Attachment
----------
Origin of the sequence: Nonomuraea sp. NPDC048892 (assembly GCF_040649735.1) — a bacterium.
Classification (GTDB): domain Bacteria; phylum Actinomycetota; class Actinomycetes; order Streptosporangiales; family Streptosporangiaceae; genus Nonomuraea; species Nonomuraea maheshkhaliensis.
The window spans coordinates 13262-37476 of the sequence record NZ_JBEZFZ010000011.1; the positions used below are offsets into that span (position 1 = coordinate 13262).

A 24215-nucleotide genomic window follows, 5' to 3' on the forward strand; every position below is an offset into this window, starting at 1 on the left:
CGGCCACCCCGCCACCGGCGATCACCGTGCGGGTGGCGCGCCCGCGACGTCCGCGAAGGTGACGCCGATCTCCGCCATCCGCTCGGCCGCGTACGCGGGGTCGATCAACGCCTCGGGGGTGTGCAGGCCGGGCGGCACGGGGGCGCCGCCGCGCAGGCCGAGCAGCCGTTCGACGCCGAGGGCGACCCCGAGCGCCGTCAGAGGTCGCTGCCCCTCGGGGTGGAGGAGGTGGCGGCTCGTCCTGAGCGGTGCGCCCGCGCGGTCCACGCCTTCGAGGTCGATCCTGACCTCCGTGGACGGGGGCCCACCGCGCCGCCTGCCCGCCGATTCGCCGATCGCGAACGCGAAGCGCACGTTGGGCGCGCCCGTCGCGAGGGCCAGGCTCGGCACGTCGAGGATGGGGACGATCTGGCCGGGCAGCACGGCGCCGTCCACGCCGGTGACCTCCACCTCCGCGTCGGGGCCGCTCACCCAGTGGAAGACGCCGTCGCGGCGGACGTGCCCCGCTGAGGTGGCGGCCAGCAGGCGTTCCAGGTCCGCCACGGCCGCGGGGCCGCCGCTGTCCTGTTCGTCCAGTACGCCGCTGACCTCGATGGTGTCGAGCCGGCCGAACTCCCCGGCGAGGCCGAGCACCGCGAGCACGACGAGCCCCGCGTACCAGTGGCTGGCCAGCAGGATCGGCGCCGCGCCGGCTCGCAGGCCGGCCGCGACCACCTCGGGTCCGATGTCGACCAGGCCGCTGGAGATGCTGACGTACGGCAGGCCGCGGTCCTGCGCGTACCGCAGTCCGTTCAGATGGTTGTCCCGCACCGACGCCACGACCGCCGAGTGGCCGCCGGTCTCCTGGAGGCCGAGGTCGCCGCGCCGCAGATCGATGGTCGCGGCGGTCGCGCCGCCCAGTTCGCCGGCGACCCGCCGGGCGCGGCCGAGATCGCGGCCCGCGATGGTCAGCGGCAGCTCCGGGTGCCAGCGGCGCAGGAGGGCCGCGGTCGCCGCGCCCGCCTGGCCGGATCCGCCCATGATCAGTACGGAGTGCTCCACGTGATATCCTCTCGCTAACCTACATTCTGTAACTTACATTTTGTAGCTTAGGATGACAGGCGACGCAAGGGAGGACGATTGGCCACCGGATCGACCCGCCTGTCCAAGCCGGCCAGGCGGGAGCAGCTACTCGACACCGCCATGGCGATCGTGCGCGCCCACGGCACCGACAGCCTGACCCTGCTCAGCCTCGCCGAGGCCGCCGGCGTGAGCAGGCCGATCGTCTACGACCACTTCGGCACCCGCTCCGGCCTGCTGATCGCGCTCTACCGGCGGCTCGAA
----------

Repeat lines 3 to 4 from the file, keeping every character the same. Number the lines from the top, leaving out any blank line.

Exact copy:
The window spans coordinates 13262-37476 of the sequence record NZ_JBEZFZ010000011.1; the positions used below are offsets into that span (position 1 = coordinate 13262).

A 24215-nucleotide genomic window follows, 5' to 3' on the forward strand; every position below is an offset into this window, starting at 1 on the left: